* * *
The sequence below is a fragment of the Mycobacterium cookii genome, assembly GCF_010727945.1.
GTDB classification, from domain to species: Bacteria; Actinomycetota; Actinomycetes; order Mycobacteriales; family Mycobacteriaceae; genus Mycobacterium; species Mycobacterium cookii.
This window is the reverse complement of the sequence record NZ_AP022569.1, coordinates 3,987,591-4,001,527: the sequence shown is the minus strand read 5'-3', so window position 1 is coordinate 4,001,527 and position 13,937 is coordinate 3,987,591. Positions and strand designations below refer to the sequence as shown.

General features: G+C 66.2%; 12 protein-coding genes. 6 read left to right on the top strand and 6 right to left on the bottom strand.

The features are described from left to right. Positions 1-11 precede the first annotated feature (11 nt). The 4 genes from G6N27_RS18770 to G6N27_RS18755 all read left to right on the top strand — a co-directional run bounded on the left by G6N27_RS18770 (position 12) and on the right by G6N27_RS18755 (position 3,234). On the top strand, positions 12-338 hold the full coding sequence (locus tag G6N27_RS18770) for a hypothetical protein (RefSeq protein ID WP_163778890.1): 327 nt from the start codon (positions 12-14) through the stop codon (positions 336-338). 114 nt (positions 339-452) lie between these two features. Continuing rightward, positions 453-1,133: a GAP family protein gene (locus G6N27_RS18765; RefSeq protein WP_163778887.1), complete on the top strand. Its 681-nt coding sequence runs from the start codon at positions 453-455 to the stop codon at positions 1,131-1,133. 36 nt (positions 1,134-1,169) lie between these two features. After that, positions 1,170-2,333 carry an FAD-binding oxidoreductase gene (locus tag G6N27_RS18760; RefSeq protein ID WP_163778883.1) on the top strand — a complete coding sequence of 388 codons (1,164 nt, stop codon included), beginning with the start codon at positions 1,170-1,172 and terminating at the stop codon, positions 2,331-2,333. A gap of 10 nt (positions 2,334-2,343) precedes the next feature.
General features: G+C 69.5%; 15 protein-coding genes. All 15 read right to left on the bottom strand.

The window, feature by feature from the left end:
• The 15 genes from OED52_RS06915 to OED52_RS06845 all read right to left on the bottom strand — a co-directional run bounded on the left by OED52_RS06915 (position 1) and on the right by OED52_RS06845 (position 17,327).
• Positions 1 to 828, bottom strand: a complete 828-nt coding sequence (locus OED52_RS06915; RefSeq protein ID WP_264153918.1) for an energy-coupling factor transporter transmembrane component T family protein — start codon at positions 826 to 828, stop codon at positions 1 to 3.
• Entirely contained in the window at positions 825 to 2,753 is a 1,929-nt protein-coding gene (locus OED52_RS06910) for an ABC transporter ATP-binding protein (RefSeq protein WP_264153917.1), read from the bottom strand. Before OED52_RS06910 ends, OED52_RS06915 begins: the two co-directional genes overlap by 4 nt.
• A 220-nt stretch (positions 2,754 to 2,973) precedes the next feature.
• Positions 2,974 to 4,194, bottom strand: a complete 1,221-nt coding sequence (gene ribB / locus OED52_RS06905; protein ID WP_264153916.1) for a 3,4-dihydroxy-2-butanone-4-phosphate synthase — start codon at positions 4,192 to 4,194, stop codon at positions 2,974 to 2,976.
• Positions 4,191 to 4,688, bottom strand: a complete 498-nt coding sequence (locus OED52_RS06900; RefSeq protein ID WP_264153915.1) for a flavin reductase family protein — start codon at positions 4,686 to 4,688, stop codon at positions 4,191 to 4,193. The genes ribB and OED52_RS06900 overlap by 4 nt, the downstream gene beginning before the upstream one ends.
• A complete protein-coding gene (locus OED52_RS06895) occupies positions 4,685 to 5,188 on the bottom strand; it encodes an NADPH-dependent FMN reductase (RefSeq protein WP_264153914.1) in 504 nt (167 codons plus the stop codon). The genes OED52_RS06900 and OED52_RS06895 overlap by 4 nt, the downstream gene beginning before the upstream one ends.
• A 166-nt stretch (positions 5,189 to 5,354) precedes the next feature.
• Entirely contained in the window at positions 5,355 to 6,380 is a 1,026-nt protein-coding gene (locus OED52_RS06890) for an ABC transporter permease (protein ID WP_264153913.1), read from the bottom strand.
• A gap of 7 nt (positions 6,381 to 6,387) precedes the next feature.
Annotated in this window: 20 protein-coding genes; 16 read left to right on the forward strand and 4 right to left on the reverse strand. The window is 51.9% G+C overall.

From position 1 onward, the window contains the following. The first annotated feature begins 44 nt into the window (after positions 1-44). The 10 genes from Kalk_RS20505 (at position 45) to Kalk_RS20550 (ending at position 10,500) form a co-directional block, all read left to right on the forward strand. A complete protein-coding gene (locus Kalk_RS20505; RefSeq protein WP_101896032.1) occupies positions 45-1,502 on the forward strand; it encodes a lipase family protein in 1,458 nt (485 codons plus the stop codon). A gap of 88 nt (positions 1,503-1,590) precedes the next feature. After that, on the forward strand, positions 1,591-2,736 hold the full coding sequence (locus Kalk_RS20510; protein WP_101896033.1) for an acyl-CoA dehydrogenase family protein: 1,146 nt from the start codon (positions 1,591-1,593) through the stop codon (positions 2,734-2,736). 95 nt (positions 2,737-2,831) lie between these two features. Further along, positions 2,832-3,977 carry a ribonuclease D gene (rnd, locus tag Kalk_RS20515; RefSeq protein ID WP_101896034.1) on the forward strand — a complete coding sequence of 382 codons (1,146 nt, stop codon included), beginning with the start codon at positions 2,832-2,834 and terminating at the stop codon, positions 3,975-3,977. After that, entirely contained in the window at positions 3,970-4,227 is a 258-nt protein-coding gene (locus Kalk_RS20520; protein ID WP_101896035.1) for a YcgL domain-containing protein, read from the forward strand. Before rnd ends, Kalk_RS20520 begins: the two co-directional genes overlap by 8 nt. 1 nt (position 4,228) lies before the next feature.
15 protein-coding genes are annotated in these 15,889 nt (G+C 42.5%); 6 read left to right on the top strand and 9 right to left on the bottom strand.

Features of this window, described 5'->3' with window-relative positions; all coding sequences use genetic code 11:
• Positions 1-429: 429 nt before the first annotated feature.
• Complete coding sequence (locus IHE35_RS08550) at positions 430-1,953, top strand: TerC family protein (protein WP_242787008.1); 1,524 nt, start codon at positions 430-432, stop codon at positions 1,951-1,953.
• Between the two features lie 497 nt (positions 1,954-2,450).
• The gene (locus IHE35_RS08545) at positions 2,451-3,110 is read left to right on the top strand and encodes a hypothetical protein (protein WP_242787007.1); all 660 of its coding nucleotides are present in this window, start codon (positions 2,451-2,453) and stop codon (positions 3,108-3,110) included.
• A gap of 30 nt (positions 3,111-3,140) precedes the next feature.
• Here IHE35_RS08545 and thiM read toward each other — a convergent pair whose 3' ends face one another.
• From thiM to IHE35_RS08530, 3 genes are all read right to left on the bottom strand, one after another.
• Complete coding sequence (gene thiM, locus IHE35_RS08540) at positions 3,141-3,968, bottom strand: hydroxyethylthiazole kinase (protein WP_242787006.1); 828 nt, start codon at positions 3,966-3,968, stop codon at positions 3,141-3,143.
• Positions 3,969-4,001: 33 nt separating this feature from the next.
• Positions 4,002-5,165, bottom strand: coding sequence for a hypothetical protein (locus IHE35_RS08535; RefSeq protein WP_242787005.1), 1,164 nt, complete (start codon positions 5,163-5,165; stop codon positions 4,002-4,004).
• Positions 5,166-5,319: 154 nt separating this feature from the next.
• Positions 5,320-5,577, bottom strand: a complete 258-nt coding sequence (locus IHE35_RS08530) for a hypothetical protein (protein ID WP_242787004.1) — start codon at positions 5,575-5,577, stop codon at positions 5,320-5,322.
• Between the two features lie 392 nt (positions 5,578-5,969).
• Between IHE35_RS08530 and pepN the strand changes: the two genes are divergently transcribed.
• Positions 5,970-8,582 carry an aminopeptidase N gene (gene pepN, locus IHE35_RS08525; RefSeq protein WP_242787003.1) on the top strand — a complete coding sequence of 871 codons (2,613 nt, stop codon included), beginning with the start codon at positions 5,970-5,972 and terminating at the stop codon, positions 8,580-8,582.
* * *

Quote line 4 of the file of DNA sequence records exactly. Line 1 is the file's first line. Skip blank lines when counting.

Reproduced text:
General features: G+C 66.2%; 12 protein-coding genes. 6 read left to right on the top strand and 6 right to left on the bottom strand.